The ending makes sense if you follow what Noah said to Bartosz. He seems to know the complete loop. What future-Jonas set off destroyed the wormhole temporarily. The result of that was the destruction of the nuclear plant above. Because he did it in 1986, what current-Jonas got pulled into was the bunker in an alternate 2019, 33 years after a nuclear fallout. That was also old-Claudia's place. That's her wall of connections, not Michael's (he never made one). It seems this old-Claudia is from an alternate 2019. Regina's mother from prime 2019 probably is really dead.

I wouldn't call Noah being Bartosz dumb. Uninspired, maybe, but it's par for the course with time traveling shows. Noah is obsessed with keeping the loop going, and he knows at some point he has to pass it onto his past self, while he moves to a different part of the loop, or rather, IMO, he thinks it's time for him to take control of time travel. Claudia seems to be on the same path. Further down the show we'll probably see that they themselves created the wormhole in the first place, completing the loop, but I'm getting ahead of myself.

Many, and I mean many, time travel shows do not keep their causalities and cohesion as well as this one. I don't know if I would recommend it to others because most of the characters are hard to cheer for, they're mostly awful to everyone outside of their family, and because it is a slog to get through. I don't mind that so much because I've built a high tolerance for slow shows, but I can imagine most TV viewers giving this a pass. Add in having to read subtitles for the best translations and I don't hold out hope that this will get a season 2. But I would be excited if there is one.

I enjoyed the philosophizing of cause and effect, of connections and fate. Future Jonas had a great quote: "We're not free in what we do because we're not free in what we want." I'm gonna lose some sleep about that tonight.
posted by numaner at 9:56 PM on January 8 [3 favorites]

Bartosz and Noah cannot be the same person. Bartosz has very dark brown eyes and Noah has blue eyes (you could see that they were blue in that final scene of them together, and they were explicitly mentioned in the suspect sketch made of him in 2019).
posted by MsVader at 7:56 AM on January 10

Ah I forgot that little detail. But hey, colored contact lenses!

Also, it probably doesn't matter if he is or not. At that point in the loop he's supposed to pass it onto Bartosz, that's the implication.
posted by numaner at 3:29 PM on January 10

Not a terribly satisfying ending on first watch, but I'm guessing it may be more so with additional analysis.

There were lots of complaints about the blankness of Jonas prior to this episode, but after seeing him chuck his meds and start to really emote, I think explains it. And it was particularly satisfying to see him really lay it all out with "grandma" Ines:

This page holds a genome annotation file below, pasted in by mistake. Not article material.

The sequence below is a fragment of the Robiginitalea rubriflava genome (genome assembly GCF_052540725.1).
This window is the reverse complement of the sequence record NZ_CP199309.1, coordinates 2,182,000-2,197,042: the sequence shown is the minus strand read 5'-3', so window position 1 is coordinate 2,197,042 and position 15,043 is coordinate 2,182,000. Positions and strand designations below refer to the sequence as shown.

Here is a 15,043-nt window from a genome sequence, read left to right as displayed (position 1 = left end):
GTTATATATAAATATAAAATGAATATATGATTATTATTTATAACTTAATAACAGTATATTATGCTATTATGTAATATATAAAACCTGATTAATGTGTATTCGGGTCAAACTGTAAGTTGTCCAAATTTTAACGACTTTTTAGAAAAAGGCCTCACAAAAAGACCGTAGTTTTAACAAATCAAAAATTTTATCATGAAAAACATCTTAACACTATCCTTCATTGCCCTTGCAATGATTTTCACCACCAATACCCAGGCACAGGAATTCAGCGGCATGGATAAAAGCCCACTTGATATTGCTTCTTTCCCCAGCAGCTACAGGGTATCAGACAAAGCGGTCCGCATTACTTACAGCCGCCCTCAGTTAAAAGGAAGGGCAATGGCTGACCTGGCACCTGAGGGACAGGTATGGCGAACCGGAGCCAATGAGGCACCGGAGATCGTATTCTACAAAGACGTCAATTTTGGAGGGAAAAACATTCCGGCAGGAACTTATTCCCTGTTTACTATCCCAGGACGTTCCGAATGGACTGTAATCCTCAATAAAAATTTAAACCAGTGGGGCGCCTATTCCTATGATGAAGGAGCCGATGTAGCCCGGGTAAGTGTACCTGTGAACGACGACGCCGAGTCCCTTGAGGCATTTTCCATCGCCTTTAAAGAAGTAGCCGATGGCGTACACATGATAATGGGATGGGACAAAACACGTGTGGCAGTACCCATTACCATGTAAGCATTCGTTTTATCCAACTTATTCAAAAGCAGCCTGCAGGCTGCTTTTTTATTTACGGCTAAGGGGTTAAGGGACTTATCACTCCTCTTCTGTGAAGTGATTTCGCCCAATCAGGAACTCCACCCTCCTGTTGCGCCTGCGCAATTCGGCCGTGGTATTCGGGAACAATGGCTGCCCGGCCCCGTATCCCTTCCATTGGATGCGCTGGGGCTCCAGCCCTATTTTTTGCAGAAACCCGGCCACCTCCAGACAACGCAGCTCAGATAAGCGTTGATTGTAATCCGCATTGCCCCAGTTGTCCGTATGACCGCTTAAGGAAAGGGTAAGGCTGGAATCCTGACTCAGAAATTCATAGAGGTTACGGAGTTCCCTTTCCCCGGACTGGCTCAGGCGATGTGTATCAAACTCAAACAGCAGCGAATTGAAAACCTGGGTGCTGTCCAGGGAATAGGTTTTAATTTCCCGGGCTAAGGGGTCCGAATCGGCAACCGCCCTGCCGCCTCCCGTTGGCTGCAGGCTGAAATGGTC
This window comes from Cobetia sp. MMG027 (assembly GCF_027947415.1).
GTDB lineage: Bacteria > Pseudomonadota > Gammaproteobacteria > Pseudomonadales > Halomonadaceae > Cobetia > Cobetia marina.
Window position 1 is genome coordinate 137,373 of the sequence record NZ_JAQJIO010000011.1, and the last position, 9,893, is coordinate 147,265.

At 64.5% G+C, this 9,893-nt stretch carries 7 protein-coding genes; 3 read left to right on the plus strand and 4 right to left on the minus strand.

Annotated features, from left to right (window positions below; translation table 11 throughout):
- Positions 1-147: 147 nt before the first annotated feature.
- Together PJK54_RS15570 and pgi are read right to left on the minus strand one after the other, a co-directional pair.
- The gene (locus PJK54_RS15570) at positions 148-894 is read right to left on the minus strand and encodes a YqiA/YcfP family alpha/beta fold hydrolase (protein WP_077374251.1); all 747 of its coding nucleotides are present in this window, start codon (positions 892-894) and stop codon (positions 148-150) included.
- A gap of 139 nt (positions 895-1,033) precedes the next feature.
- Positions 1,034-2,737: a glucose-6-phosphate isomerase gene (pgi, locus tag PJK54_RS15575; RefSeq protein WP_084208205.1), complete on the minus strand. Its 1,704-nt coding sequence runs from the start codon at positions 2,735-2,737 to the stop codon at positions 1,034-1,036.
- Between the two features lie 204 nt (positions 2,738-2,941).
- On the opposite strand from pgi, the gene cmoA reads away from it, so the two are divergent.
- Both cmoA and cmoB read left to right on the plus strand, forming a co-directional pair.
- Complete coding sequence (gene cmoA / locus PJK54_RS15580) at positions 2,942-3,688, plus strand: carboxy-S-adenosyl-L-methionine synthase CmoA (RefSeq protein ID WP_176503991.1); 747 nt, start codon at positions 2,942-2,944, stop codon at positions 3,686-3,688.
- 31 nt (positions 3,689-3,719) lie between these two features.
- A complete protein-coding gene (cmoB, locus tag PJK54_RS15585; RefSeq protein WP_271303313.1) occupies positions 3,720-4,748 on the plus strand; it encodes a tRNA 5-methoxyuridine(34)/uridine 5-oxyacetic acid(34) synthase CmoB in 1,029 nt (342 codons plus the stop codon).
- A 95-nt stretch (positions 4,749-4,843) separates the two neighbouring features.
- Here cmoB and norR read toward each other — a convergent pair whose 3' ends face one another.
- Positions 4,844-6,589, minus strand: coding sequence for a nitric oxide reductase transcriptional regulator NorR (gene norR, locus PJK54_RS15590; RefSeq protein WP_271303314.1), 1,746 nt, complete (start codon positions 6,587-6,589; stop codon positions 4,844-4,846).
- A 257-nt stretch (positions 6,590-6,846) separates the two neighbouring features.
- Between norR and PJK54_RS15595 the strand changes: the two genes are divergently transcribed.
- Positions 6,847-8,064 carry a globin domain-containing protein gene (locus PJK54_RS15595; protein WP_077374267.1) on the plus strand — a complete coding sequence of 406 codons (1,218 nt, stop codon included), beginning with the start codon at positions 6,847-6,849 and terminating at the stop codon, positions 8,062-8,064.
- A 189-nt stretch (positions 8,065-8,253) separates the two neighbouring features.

Now I have another grandma and she's the principal of my school! Her husband, who's fucking my mom, is looking for his son, who's my father! A few days ago I kissed my aunt.
I mean…that's a hellova line.
posted by Cogito at 10:47 PM on January 17 [2 favorites]

So - it it a glitch in the matrix or whatever (I have an awful time understanding time travel in stuff like this) that allowed 2019 Mikkel and 2019 Michael to exist at the same time (prior to the suicide)?
posted by clseace at 2:26 PM on January 19

Thanks for that link, Cogito! It's very helpful.
posted by Unicorn on the cob at 2:32 PM on January 19

So - it it a glitch in the matrix or whatever (I have an awful time understanding time travel in stuff like this) that allowed 2019 Mikkel and 2019 Michael to exist at the same time (prior to the suicide)?

Not a glitch, it's a function of what kind of time travel story we're in. In some time travel stories, the past can be changed - the 'Back to the Future' or 'Timecop' style. In others, there is only one timeline, so whatever the future time traveler does in the past isn't a change because there is no alternate timeline where they didn't do the thing - the 'Twelve Monkeys' (movie, that is, I didn't watch the whole tv series). Dark falls into more of the latter category, so, there's no reason Michael couldn't interact with his younger self Mikkel once he'd made it back from 1986 the long way, just not in any way that would have averted his being zapped from 2019 to 1986.
posted by oh yeah! at 9:01 PM on January 19

Pretty good analysis of the show from Niko Maragos in Electric Literature: ‘Dark’ is a German ‘Stranger Things’ About Capitalism’s False Promise to Women in Power.

"At no point in the show does it seem like this is a story about these women. But perhaps that’s the advantage of Dark’s baroque symbolism, and of the theories it’s inspired. It manages to mime the way that women’s disproportionate suffering under capitalism is muffled, crowded out, and taken for granted, as a side effect of a system which ultimately only works for those in power."
posted by Kitty Stardust at 9:06 AM on February 1 [1 favorite]